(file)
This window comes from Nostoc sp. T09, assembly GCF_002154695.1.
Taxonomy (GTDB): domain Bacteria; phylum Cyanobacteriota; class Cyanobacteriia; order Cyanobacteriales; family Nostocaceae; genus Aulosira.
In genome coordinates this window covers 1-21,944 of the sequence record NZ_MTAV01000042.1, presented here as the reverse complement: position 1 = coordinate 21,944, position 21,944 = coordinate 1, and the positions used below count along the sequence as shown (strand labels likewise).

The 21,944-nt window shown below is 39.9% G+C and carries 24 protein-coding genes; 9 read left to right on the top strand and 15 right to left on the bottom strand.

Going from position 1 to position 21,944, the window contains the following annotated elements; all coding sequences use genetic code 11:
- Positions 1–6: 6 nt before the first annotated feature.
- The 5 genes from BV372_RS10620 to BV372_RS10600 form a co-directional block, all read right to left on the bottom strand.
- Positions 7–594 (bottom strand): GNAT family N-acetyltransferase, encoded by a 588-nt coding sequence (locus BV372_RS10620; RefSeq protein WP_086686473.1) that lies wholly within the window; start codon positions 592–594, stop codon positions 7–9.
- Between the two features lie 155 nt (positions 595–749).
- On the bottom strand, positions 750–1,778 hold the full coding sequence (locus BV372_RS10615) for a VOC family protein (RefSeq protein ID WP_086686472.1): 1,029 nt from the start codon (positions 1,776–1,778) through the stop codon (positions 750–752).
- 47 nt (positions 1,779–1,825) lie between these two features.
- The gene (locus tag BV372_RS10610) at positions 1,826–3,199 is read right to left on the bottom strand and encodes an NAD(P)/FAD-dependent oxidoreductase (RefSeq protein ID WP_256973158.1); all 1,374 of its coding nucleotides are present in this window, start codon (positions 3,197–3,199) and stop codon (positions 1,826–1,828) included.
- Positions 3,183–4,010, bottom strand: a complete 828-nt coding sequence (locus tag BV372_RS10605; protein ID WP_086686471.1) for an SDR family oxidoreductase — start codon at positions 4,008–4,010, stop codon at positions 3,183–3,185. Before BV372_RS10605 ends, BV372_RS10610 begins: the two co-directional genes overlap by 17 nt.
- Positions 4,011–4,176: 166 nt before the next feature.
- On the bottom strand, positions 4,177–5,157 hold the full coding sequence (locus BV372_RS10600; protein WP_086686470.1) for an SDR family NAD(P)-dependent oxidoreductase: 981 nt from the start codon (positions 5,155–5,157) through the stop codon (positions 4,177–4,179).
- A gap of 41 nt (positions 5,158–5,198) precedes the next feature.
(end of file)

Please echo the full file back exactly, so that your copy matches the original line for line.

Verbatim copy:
This window comes from Nostoc sp. T09, assembly GCF_002154695.1.
Taxonomy (GTDB): domain Bacteria; phylum Cyanobacteriota; class Cyanobacteriia; order Cyanobacteriales; family Nostocaceae; genus Aulosira.
In genome coordinates this window covers 1-21,944 of the sequence record NZ_MTAV01000042.1, presented here as the reverse complement: position 1 = coordinate 21,944, position 21,944 = coordinate 1, and the positions used below count along the sequence as shown (strand labels likewise).

The 21,944-nt window shown below is 39.9% G+C and carries 24 protein-coding genes; 9 read left to right on the top strand and 15 right to left on the bottom strand.

Going from position 1 to position 21,944, the window contains the following annotated elements; all coding sequences use genetic code 11:
- Positions 1–6: 6 nt before the first annotated feature.
- The 5 genes from BV372_RS10620 to BV372_RS10600 form a co-directional block, all read right to left on the bottom strand.
- Positions 7–594 (bottom strand): GNAT family N-acetyltransferase, encoded by a 588-nt coding sequence (locus BV372_RS10620; RefSeq protein WP_086686473.1) that lies wholly within the window; start codon positions 592–594, stop codon positions 7–9.
- Between the two features lie 155 nt (positions 595–749).
- On the bottom strand, positions 750–1,778 hold the full coding sequence (locus BV372_RS10615) for a VOC family protein (RefSeq protein ID WP_086686472.1): 1,029 nt from the start codon (positions 1,776–1,778) through the stop codon (positions 750–752).
- 47 nt (positions 1,779–1,825) lie between these two features.
- The gene (locus tag BV372_RS10610) at positions 1,826–3,199 is read right to left on the bottom strand and encodes an NAD(P)/FAD-dependent oxidoreductase (RefSeq protein ID WP_256973158.1); all 1,374 of its coding nucleotides are present in this window, start codon (positions 3,197–3,199) and stop codon (positions 1,826–1,828) included.
- Positions 3,183–4,010, bottom strand: a complete 828-nt coding sequence (locus tag BV372_RS10605; protein ID WP_086686471.1) for an SDR family oxidoreductase — start codon at positions 4,008–4,010, stop codon at positions 3,183–3,185. Before BV372_RS10605 ends, BV372_RS10610 begins: the two co-directional genes overlap by 17 nt.
- Positions 4,011–4,176: 166 nt before the next feature.
- On the bottom strand, positions 4,177–5,157 hold the full coding sequence (locus BV372_RS10600; protein WP_086686470.1) for an SDR family NAD(P)-dependent oxidoreductase: 981 nt from the start codon (positions 5,155–5,157) through the stop codon (positions 4,177–4,179).
- A gap of 41 nt (positions 5,158–5,198) precedes the next feature.